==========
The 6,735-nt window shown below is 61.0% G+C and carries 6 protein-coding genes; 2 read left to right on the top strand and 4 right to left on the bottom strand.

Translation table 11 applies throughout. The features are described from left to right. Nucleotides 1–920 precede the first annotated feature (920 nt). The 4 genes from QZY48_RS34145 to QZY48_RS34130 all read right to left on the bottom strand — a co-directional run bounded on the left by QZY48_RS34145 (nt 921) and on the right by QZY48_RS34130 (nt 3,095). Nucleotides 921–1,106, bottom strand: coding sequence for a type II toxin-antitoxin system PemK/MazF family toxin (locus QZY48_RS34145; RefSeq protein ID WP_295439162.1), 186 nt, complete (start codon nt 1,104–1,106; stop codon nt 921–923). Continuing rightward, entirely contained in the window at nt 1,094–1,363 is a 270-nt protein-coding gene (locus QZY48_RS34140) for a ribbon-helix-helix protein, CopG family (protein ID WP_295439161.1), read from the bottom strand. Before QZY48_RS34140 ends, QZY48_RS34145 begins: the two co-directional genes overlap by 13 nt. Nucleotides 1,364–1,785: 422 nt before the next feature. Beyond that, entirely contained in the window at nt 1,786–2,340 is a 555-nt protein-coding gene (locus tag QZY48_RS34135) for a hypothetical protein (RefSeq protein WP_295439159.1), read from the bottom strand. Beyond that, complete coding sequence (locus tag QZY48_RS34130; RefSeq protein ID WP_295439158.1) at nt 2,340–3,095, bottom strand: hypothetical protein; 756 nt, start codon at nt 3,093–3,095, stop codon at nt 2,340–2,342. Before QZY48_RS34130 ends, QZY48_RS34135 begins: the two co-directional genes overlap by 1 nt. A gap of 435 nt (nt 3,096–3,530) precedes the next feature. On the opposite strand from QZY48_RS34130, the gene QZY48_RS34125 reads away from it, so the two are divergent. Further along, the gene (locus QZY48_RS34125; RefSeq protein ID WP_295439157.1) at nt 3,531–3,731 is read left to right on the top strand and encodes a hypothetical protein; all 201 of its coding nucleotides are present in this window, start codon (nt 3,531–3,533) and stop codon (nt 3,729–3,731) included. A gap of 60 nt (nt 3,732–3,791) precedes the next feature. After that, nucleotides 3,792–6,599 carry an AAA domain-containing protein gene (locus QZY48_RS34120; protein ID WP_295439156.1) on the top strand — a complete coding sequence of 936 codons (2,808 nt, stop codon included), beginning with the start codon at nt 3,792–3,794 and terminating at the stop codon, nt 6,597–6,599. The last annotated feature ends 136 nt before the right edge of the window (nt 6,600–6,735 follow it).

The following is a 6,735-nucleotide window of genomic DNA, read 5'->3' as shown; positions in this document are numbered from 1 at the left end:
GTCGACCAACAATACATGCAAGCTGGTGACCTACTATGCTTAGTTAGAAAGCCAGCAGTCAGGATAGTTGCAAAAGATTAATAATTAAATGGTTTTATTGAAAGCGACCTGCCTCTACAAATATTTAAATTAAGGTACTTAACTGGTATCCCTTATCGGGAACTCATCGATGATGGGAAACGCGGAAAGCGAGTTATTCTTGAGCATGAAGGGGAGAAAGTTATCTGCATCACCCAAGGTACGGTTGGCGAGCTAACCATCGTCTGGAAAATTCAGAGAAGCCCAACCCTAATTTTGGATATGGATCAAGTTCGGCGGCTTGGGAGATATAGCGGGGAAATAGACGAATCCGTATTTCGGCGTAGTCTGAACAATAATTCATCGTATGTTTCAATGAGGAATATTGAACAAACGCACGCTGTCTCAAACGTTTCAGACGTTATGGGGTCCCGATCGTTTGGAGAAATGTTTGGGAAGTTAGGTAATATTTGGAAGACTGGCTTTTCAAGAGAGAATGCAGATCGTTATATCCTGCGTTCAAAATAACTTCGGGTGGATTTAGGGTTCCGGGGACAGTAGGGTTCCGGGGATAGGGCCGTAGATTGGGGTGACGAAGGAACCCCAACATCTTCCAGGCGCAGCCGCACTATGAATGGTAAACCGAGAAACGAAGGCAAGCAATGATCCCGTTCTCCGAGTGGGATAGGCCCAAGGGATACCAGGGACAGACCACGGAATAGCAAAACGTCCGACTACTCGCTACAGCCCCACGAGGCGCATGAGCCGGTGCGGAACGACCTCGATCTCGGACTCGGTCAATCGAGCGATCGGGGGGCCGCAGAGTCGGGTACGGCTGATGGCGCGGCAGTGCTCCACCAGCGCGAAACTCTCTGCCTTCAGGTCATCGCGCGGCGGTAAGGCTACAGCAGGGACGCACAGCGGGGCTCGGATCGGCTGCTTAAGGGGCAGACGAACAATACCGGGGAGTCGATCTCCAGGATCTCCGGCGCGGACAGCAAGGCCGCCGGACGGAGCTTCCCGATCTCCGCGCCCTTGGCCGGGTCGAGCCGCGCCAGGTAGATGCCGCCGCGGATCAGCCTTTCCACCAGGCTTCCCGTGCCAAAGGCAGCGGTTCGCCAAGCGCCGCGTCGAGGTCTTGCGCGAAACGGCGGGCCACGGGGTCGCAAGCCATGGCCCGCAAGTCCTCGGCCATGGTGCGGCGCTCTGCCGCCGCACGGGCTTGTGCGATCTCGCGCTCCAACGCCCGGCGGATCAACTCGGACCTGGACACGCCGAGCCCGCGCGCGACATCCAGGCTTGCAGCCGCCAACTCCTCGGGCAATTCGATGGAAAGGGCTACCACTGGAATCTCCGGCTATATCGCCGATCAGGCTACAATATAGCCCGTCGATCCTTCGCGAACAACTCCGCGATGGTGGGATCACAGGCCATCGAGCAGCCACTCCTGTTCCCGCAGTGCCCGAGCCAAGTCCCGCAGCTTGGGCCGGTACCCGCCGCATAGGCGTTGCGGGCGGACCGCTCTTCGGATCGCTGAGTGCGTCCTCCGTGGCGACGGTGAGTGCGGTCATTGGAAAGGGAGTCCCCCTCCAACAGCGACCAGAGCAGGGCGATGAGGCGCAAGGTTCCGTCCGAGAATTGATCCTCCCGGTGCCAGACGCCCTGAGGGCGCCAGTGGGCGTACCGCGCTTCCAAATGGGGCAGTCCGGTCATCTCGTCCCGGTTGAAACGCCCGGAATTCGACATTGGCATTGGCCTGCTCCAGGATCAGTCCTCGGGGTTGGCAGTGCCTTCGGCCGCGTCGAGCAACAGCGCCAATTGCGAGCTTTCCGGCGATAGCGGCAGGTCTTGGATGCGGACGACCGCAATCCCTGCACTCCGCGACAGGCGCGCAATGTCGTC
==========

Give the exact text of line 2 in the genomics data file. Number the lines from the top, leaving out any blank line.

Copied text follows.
Translation table 11 applies throughout. The features are described from left to right. Nucleotides 1–920 precede the first annotated feature (920 nt). The 4 genes from QZY48_RS34145 to QZY48_RS34130 all read right to left on the bottom strand — a co-directional run bounded on the left by QZY48_RS34145 (nt 921) and on the right by QZY48_RS34130 (nt 3,095). Nucleotides 921–1,106, bottom strand: coding sequence for a type II toxin-antitoxin system PemK/MazF family toxin (locus QZY48_RS34145; RefSeq protein ID WP_295439162.1), 186 nt, complete (start codon nt 1,104–1,106; stop codon nt 921–923). Continuing rightward, entirely contained in the window at nt 1,094–1,363 is a 270-nt protein-coding gene (locus QZY48_RS34140) for a ribbon-helix-helix protein, CopG family (protein ID WP_295439161.1), read from the bottom strand. Before QZY48_RS34140 ends, QZY48_RS34145 begins: the two co-directional genes overlap by 13 nt. Nucleotides 1,364–1,785: 422 nt before the next feature. Beyond that, entirely contained in the window at nt 1,786–2,340 is a 555-nt protein-coding gene (locus tag QZY48_RS34135) for a hypothetical protein (RefSeq protein WP_295439159.1), read from the bottom strand. Beyond that, complete coding sequence (locus tag QZY48_RS34130; RefSeq protein ID WP_295439158.1) at nt 2,340–3,095, bottom strand: hypothetical protein; 756 nt, start codon at nt 3,093–3,095, stop codon at nt 2,340–2,342. Before QZY48_RS34130 ends, QZY48_RS34135 begins: the two co-directional genes overlap by 1 nt. A gap of 435 nt (nt 3,096–3,530) precedes the next feature. On the opposite strand from QZY48_RS34130, the gene QZY48_RS34125 reads away from it, so the two are divergent. Further along, the gene (locus QZY48_RS34125; RefSeq protein ID WP_295439157.1) at nt 3,531–3,731 is read left to right on the top strand and encodes a hypothetical protein; all 201 of its coding nucleotides are present in this window, start codon (nt 3,531–3,533) and stop codon (nt 3,729–3,731) included. A gap of 60 nt (nt 3,732–3,791) precedes the next feature. After that, nucleotides 3,792–6,599 carry an AAA domain-containing protein gene (locus QZY48_RS34120; protein ID WP_295439156.1) on the top strand — a complete coding sequence of 936 codons (2,808 nt, stop codon included), beginning with the start codon at nt 3,792–3,794 and terminating at the stop codon, nt 6,597–6,599. The last annotated feature ends 136 nt before the right edge of the window (nt 6,600–6,735 follow it).